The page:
“She didn’t want to, but after doing a bit of research on me she phoned me back and said: ‘Gert, I’ve been approached many times for things like this, but this one feels right so let’s do it.’ ”
It was a mutual learning experience. Coetzee taught Hopa about modelling; she taught him something about life.
“Getting to know Thando, I referred to her as an albino. She corrected me and said it’s like her referring to me as a white or a gay — it is a very harsh, inappropriate term. She taught me and educated me on albinism.”
The two of them are in the process of getting a company to distribute sunscreen to people with albinism in the rural areas where skin diseases and stigma are prevalent. “Our first approach is to try to break that stigma. There’s nothing wrong with them. Thando explained to me that, as a girl, she knew she was different because there was no one who looked like her — she didn’t understand it.
“She wants to be that role model for that little girl with albinism, who is not understanding why she is not looking like anybody else, to help her to understand what she is growing into — and with Thando there she is such a positive reinforcement.”
Coetzee fell in love with fashion as a little boy. “I used to play dress up with my sister’s dolls with paper napkins.”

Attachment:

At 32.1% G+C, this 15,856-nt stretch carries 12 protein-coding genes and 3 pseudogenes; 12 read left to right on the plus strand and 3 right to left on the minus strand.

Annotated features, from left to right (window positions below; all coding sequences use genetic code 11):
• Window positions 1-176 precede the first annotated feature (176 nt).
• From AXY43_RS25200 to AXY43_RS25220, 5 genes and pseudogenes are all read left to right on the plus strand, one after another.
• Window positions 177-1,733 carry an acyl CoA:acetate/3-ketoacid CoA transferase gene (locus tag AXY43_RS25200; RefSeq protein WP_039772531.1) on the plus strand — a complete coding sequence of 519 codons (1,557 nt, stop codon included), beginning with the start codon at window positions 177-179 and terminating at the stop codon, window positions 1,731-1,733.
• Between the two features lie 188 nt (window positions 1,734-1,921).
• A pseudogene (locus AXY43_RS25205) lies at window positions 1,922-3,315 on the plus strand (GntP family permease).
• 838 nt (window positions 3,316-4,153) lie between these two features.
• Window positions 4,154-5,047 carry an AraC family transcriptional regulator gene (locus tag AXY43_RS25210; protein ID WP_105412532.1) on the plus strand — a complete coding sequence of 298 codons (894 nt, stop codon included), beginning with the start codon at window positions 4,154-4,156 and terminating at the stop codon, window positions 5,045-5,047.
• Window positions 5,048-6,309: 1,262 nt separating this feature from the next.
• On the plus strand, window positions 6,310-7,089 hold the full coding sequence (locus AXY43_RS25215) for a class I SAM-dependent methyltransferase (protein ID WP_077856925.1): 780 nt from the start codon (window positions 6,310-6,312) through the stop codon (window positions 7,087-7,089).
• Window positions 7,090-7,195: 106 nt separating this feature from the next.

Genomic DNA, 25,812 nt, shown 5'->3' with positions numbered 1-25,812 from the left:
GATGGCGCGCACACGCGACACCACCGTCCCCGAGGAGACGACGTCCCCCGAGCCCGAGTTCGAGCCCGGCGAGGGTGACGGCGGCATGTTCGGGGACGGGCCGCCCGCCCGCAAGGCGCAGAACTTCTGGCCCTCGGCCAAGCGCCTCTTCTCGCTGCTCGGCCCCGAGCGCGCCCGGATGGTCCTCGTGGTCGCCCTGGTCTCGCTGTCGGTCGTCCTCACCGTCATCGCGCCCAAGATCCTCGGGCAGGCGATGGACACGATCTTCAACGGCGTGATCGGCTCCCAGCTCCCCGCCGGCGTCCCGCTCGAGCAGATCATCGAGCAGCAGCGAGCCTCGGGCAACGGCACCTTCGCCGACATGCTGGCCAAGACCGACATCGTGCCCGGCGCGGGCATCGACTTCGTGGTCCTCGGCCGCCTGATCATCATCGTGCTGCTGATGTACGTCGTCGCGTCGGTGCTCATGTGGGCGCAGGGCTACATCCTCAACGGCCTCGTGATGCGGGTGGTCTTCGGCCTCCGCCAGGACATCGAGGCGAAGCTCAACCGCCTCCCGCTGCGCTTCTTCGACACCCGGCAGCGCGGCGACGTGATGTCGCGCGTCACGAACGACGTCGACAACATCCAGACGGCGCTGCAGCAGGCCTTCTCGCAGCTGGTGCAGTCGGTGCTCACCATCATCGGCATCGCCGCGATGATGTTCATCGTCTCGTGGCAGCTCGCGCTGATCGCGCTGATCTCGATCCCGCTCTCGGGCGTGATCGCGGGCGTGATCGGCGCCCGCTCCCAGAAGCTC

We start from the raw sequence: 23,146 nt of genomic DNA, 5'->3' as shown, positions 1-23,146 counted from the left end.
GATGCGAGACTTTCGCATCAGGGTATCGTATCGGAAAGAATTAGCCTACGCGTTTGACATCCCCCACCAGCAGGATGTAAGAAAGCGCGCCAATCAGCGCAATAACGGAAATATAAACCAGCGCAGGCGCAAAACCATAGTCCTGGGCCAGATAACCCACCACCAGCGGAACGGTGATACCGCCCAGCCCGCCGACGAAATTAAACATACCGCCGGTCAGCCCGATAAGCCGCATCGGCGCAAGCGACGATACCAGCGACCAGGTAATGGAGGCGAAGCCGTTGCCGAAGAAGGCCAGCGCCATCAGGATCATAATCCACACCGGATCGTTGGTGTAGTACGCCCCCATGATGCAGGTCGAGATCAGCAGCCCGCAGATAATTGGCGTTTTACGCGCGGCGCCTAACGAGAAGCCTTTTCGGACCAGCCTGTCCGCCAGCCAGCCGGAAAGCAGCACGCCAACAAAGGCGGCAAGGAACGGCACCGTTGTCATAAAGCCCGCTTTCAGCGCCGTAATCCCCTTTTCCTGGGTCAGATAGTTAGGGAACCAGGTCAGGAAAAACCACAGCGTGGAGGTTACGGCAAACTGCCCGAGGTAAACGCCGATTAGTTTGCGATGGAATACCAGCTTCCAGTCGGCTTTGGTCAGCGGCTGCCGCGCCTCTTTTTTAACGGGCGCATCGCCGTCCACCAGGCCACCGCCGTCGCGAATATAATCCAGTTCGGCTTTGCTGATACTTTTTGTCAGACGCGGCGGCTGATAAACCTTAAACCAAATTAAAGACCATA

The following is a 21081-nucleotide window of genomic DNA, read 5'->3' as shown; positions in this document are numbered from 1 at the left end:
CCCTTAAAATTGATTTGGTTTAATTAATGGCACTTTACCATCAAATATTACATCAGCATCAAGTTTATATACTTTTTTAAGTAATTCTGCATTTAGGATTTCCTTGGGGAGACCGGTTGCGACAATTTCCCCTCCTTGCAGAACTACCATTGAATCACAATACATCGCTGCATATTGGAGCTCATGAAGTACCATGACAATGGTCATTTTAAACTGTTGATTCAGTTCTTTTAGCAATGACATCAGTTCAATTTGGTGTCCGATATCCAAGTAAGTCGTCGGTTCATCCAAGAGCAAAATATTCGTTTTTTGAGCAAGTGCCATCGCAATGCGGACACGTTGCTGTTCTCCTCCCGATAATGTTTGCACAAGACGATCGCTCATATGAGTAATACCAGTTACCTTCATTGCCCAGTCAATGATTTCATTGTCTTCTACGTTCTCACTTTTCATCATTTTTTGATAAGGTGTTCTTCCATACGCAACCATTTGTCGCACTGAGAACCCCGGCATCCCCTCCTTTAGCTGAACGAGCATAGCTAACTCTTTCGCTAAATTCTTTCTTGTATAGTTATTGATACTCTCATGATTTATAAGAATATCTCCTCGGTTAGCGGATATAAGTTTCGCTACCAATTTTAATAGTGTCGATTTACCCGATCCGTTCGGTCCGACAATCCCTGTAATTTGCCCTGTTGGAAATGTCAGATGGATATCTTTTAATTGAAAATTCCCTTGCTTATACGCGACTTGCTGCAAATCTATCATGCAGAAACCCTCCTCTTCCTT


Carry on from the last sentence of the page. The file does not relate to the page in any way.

His dad is a farmer-businessperson and his mom a physiotherapist in Rustenburg, North West.
“I’ve got the most amazing parents — my mom is the most supportive person … My dad is the one who says it’s okay to be different, make your hair bigger, use more colour — he’s the one who is egging me on.”
And doesn’t he just listen. “The hair is an inspiration somewhere between Johnny Bravo, James Dean and Elvis. I just love all those style icons — I just had to chuck it together and create one big quiff. The hair always changes; the hair has been blue, the hair has been smaller ... I’m feeling bigger now, so I’m growing it bigger. For me, it’s if my hair is with me, I have my briefcase with me, I feel more confident.”
It looks as if he needs patience and a degree in teasing?
“It’s a mission. Luckily I’m a bit spoilt — I’ve got hairdressers who come here twice a week and they just help me with it. If I do it myself, it takes about an hour. It is hair spray and teasing; it is magic.”
His life partner, Vicky Visagie, is his label’s brand manager. “We met when I was 16 — it was love at first sight. We moved in together and that was eight years ago.”
Coetzee says he doesn’t have weekends. “We work Monday to Sunday —there are gaps in between, but every day there is something.”
How does he deal with precious celebrities?
“Tantrums I used to deal with; now I don’t any more. If you piss me off, you’re out of here. I don’t work with difficult people at all. Fashion is fun and fashion is beautiful — if you’re not beautiful inside and you’re not fun to work with, sorry.”